Should students with behavior problems be strapped down?
Sasha Pudelski, government affairs manager at the school administrators association, said except in rare cases, school workers use seclusion and restraint safely and only when necessary.
She said a federal law change isn't appropriate because the issue should be addressed at the local and state level, which is happening.
"We would never defend the heinous practices that are sometimes highlighted," Pudelski said.
The department's data was taken from the 2009-2010 school year, and showed tens of thousands of instances in which the techniques were reportedly used.
It also showed that that while black students represent 21 percent of students with disabilities, they comprise 44 percent of students with disabilities subjected to mechanical restraints.
It's unclear the circumstances or exact methods used in the cases. People on both sides of the debate said the new numbers don't show a complete picture.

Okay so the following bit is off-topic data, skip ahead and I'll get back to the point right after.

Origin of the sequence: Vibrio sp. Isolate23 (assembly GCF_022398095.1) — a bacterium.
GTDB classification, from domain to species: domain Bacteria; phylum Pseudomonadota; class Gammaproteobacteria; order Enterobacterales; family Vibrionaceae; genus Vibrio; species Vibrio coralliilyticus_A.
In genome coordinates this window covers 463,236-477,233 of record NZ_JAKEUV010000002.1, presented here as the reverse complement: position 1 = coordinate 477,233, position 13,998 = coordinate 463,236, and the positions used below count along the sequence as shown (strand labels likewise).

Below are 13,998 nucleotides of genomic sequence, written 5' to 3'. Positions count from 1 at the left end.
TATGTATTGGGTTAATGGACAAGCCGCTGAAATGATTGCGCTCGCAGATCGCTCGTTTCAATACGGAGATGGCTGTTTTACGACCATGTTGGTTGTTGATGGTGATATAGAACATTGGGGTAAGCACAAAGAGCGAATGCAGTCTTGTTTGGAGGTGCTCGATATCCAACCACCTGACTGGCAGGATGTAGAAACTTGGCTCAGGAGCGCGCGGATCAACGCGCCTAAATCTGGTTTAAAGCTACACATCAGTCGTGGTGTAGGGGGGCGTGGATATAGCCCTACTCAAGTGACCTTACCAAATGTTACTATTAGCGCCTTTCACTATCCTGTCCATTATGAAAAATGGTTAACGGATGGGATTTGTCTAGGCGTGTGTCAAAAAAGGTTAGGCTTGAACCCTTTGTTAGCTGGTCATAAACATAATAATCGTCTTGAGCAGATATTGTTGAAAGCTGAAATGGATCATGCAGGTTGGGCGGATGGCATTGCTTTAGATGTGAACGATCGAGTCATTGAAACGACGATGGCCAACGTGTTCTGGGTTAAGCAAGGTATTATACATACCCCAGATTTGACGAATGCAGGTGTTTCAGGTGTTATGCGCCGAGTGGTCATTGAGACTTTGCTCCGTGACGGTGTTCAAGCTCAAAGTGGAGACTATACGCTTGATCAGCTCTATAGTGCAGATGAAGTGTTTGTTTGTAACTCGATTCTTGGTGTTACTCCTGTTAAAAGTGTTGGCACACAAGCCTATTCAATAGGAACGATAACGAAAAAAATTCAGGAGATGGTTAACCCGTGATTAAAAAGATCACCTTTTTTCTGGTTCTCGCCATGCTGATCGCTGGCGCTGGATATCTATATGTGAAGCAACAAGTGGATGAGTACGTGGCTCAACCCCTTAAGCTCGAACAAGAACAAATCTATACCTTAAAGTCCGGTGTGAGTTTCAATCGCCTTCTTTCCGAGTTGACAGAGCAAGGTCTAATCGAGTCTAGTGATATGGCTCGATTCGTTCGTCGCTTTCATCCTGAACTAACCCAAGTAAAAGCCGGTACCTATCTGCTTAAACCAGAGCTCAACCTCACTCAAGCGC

Because they are based on a survey that relied on self-reporting in about 85 percent of schools, activists said there are likely many more cases.
Pudelski said because it's the first time schools were asked to compile the statistics, there was confusion among schools about how to count some situations, so there probably was over-reporting.
Reece L. Peterson, a special education professor at the University of Nebraska who has testified before Congress on the topic, said there's a consensus in the special education community that seclusion and restraint should only be used in rare emergency situations where there's a threat of someone getting hurt and that most people today view the use of mechanical devices such as strapping kids in chairs or wrapping them in blankets to manage behavior as inappropriate.
Based on the department's new numbers, Peterson said, "there is some evidence that these things are being used on a basis more widely than simply these kind of emergency situations."
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